Come to Bradford, West Yorks, tomorrow for OpenStreetMap’s first ever Mapping Pub Crawl, courtesy of the West Yorkshire Linux User Group. It will be very casual, and informal, no GPS needed. From the email:
First Openstreetmap Pub Crawl

We will rendevous at the following locations and times:

6.00 p.m. ‘The Cock and Bottle’ BD3 9AA

7.00 p.m. ‘The Beehive’ BD1 3AA

8.00 p.m. ‘The Fighting Cock’ BD7 1JE

The idea is to plug a hole the map, and get fairly inebriated at the
same time.

It’s entirely informal, with no planning and no expectations.

See you there!

WYLUG seems to have been bitten by the Open mapping bug, recently, they had a very good presentation and talk about OSM, then they organised a micro mapping party last Sunday for Leeds. Eight enthusiastic folks turned up, myself included, and I helped map the famous Jimmy’s Hospital, and the area towards town, see it on the map (when it recovers from the ongoing slashdotting!), now Bradford, which is disgracefully empty in coverage, hence no links to the pubs. Wonder if any of my mapping ex-colleagues from the Council will come…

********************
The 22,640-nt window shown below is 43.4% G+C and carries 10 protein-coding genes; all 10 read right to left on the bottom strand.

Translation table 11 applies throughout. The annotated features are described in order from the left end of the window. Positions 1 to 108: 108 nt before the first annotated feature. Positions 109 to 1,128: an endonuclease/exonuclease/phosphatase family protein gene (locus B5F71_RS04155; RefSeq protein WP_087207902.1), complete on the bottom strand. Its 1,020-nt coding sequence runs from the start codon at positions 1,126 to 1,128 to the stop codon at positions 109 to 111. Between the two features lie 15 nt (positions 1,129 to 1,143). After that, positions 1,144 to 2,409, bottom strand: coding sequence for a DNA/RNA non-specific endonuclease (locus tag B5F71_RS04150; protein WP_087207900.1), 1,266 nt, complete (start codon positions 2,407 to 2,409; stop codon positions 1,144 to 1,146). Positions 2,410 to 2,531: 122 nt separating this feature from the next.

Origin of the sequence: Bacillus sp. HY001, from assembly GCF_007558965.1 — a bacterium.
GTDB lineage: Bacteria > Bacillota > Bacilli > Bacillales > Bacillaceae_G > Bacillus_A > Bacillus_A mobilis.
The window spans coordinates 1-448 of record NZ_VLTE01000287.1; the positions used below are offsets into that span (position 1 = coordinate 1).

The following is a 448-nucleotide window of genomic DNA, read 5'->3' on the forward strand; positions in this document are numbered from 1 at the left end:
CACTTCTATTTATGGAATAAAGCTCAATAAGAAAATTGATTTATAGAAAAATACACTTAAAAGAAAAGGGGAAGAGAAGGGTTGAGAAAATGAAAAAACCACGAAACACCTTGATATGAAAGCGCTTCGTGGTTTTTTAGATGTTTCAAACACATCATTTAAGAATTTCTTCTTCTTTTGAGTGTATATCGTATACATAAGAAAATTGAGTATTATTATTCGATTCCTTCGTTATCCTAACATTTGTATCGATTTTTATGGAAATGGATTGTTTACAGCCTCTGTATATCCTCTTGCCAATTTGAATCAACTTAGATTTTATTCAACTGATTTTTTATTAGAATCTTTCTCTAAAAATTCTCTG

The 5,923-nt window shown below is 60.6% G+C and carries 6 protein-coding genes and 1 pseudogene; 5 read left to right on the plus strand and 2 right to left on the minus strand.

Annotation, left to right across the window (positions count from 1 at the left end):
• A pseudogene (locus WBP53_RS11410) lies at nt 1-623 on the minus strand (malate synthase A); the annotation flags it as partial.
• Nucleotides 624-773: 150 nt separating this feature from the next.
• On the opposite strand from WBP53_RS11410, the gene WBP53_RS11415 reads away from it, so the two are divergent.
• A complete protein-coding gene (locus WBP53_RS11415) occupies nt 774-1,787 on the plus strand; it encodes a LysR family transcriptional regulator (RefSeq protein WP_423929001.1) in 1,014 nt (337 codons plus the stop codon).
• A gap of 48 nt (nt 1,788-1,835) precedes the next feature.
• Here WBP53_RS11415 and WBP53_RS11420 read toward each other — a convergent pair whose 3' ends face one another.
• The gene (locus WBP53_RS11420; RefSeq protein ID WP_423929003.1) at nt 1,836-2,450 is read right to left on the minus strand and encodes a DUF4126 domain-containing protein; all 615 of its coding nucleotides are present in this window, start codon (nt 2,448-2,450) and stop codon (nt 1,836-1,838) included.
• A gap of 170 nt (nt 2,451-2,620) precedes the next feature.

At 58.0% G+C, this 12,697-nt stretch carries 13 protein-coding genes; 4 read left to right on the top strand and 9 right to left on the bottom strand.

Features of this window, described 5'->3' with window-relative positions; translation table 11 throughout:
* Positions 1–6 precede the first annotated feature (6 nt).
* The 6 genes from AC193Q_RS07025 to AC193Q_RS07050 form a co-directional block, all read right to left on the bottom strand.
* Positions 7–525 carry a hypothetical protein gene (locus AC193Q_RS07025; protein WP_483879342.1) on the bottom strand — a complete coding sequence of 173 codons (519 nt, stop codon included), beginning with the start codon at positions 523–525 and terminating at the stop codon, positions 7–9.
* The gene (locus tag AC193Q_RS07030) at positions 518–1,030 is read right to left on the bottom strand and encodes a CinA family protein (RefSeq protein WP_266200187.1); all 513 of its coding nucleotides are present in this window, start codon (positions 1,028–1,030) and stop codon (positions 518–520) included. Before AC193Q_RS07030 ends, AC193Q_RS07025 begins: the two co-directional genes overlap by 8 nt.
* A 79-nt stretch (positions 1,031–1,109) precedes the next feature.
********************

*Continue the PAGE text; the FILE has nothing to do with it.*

gpsmid j2me gps and osm

Wow, now that’s an acronym filled title! Way back last summer, I shared my impressions about a range of J2me software for your mobile phone, that did GPS stuff, with Openstreetmap. GpsMid has improved since then, and works lovely. Highly recommended!GpsMid maps on your j2me phone

Vectorised, compressed, it can also record tracks from bluetooth GPS. In active development, so get involved with it. Also there is a routing engine built into it, that shows nice blue turn arrows, which may work for you (I had some trouble using it, or perhaps I didnt read the doc)

Here are links to the precompiled jar and jad file, of Leeds centre, so give it a go, or compile your own, if it doesn’t work.

Also, in the pipeline is a simple app to make compiling the files much easier… watch this space.